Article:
Girl kicked by mule coming home Tuesday
by Joshua Sharpe
March 16, 2014 04:00 AM | 3306 views | 0 0 comments | 32 32 recommendations | email to a friend | print
Emma Johnson, 9, of Canton, is set to be discharged from an Atlanta hospital Tuesday, after more than three months of recovering from a traumatic brain injury she sustained on New Year’s Eve when a mule kicked her in the head.
Emma Johnson, 9, of Canton, is set to be discharged from an Atlanta hospital Tuesday, after more than three months of recovering from a traumatic brain injury she sustained on New Year’s Eve when a mule kicked her in the head.
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CANTON — Her family now calls her “Superhero Princess Emma.”

That’s because of the 9-year-old Canton girl’s recent strides in recovery from a traumatic brain injury that has kept her in an Atlanta hospital for months. The improvements have also led doctors to agree to finally send her home Tuesday.

“She’s like a different child. Every time we go, she just progresses amazingly well,” Emma’s aunt, Sheila Adams, said Friday morning of her niece, who was kicked in the head by a mule New Year’s Eve and is now expected to make a full recovery. “Her little attitude is wonderful. It’s just amazing.”

Adams said Emma will have physical therapy five days a week once she is released from Children’s Healthcare of Atlanta at Egleston Pediatric Hospital, where she has has been recovering since the incident and trying to regain the strength to walk and speak.

Emma was air-lifted to the hospital in critical condition, after two mules got out of a neighbor’s pen and one of them kicked her. She was trying to help her mother put the animals away in her next-door neighbor’s corral until the owner could be found. Authorities said the mules’ owner wasn’t charged.

Since New Year’s Eve, Emma has been trying to relearn to walk, talk and carry on the life she had before the incident as an “outdoorsy,” yet “girly,” girl, her aunt said.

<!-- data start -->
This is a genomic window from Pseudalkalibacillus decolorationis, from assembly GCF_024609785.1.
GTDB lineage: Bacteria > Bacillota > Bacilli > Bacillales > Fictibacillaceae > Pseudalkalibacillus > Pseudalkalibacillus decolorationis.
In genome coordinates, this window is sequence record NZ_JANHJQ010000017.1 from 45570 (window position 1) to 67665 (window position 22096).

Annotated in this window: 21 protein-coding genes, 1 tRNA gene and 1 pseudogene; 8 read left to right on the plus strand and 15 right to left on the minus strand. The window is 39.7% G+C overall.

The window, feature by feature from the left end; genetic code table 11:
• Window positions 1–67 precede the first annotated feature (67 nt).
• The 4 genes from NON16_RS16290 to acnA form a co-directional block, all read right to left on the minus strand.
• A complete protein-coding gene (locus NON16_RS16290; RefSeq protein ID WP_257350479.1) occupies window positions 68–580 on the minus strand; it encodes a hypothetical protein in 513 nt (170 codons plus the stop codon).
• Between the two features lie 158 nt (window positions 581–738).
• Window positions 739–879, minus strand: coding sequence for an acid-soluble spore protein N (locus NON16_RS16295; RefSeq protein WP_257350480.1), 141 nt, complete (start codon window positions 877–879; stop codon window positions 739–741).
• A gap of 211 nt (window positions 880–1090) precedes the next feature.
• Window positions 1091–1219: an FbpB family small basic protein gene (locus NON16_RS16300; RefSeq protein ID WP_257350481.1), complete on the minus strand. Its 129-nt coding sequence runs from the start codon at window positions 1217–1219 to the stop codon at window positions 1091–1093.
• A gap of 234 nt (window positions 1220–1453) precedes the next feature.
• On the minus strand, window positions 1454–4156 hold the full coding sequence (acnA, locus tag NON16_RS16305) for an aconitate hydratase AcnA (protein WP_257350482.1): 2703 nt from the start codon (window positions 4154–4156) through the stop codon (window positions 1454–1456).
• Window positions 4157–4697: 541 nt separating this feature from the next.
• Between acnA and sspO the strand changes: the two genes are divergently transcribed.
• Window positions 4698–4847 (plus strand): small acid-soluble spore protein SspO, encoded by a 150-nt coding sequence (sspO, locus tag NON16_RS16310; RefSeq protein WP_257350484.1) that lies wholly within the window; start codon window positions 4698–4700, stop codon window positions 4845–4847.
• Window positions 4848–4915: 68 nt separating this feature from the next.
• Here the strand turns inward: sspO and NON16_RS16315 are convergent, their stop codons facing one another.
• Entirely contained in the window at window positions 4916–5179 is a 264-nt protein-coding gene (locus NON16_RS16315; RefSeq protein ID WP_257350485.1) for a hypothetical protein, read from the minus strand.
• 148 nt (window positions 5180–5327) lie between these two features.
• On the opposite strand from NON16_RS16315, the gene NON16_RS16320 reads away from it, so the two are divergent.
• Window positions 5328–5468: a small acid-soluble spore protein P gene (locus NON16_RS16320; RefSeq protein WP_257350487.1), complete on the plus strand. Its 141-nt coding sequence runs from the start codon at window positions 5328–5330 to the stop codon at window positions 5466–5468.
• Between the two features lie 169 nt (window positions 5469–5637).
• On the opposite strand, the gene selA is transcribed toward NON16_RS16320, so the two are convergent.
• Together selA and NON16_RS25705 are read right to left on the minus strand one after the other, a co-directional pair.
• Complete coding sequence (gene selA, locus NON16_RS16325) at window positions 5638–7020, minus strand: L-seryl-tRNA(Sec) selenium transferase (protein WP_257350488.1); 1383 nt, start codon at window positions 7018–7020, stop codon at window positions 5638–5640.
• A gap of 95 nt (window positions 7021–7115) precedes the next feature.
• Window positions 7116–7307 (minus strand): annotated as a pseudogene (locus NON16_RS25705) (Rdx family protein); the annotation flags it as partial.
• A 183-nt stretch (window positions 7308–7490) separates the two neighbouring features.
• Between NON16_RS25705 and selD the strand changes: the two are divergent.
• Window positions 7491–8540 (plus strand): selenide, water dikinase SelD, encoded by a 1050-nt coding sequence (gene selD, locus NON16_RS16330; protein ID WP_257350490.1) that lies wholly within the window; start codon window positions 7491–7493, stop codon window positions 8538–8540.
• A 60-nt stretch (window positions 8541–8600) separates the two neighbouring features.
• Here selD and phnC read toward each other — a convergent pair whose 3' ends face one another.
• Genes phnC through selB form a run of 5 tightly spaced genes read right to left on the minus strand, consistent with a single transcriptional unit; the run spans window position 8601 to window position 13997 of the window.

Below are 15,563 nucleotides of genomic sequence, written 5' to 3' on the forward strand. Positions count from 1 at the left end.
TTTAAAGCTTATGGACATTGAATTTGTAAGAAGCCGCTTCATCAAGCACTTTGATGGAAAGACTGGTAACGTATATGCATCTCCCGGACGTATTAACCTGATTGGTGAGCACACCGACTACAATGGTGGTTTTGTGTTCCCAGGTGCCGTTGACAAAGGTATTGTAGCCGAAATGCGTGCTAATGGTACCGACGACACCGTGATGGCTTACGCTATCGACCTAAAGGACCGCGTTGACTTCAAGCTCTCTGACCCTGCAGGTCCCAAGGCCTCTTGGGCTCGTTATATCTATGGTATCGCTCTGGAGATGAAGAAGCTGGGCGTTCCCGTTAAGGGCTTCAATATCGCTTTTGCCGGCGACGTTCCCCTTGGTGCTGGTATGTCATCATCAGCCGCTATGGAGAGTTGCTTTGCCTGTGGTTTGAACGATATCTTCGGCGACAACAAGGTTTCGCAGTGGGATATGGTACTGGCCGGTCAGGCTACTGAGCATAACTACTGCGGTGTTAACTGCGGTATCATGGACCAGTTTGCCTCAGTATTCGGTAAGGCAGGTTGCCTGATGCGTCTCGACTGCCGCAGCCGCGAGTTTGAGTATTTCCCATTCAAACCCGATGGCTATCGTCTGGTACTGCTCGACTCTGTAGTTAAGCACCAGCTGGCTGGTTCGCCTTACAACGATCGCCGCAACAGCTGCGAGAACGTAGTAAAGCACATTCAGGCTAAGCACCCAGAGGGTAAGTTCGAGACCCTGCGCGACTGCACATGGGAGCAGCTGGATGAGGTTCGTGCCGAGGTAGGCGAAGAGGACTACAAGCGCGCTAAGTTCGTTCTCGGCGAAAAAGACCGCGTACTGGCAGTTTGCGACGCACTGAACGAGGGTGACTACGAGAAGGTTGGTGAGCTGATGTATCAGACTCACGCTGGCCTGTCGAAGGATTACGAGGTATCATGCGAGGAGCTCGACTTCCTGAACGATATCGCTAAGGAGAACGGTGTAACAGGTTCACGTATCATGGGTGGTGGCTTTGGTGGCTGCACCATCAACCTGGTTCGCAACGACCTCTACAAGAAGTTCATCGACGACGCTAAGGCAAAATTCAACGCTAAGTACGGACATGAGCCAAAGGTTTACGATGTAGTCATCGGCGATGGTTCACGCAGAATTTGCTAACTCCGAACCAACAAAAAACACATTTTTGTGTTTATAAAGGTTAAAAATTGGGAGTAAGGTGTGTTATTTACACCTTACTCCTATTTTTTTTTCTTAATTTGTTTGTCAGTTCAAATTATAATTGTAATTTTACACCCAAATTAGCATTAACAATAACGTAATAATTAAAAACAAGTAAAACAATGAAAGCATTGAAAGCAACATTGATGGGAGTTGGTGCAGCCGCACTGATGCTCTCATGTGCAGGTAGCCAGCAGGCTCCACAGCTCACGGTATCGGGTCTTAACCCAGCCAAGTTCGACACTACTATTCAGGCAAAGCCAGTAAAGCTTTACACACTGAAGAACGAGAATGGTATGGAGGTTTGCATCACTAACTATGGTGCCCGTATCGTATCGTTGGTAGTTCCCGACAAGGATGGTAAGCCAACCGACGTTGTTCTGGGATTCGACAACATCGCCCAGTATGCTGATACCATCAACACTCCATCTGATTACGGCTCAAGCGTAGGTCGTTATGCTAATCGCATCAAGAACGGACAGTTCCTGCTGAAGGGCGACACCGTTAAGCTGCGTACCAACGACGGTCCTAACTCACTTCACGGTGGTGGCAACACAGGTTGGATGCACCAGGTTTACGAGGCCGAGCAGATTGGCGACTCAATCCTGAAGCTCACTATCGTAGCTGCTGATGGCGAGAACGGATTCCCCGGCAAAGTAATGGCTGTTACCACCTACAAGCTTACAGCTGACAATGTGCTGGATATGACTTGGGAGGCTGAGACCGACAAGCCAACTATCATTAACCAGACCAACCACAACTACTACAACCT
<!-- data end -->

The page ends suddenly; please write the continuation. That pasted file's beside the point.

Walking has come more easily than speaking, although she still has to have help. She is also regaining strength in her arms.

Emma hasn’t spoken, other than to say “momma,” “daddy” and “no.” But, Adams says, the child is trying and has been impressing her speech therapists at the hospital.

Exercises have also revealed that Emma’s memory is strong, which the family sees as a blessing, Adams said.

And even though the last few months have been trying, Adams says, there have been plenty of blessings to count.

After the incident, doctors ordered a procedure to temporarily remove part of Emma’s skull to relieve swelling on her brain. The surgery came days before doctors gave the family the welcome news that she would survive. Not long after that, the family was told Emma was expected to make a full recovery.

It’s been a whirlwind for her parents, Lisa and David Johnson, and they are taking nothing for granted, Adams said.

“God’s the one that’s given her the power,” the child’s aunt said, adding the family attributes her progress to their faith. “David said, ‘The harder something is, the more God can show out.’ They’ve been able to use this as a wonderful witnessing tool.”

Once Emma returns to her home off Highway 5 in the Clayton community, Adams says she will have to go back to Atlanta five days a week for the rehab sessions, which will each last six hours.

Adams and Emma’s parents are hoping simply being home will help her recover further.

They are, however, concerned about where the money will come from because insurance will only pay for so much out-patient therapy, Adams said. They have set up an online donations fund where well-wishers can donate at www.youcaring.com/medical-fundraiser/help-put-our-princess-emma-back-together-again-/149315.

“Everybody has been so generous with their prayers and with their giving,” Adams said.

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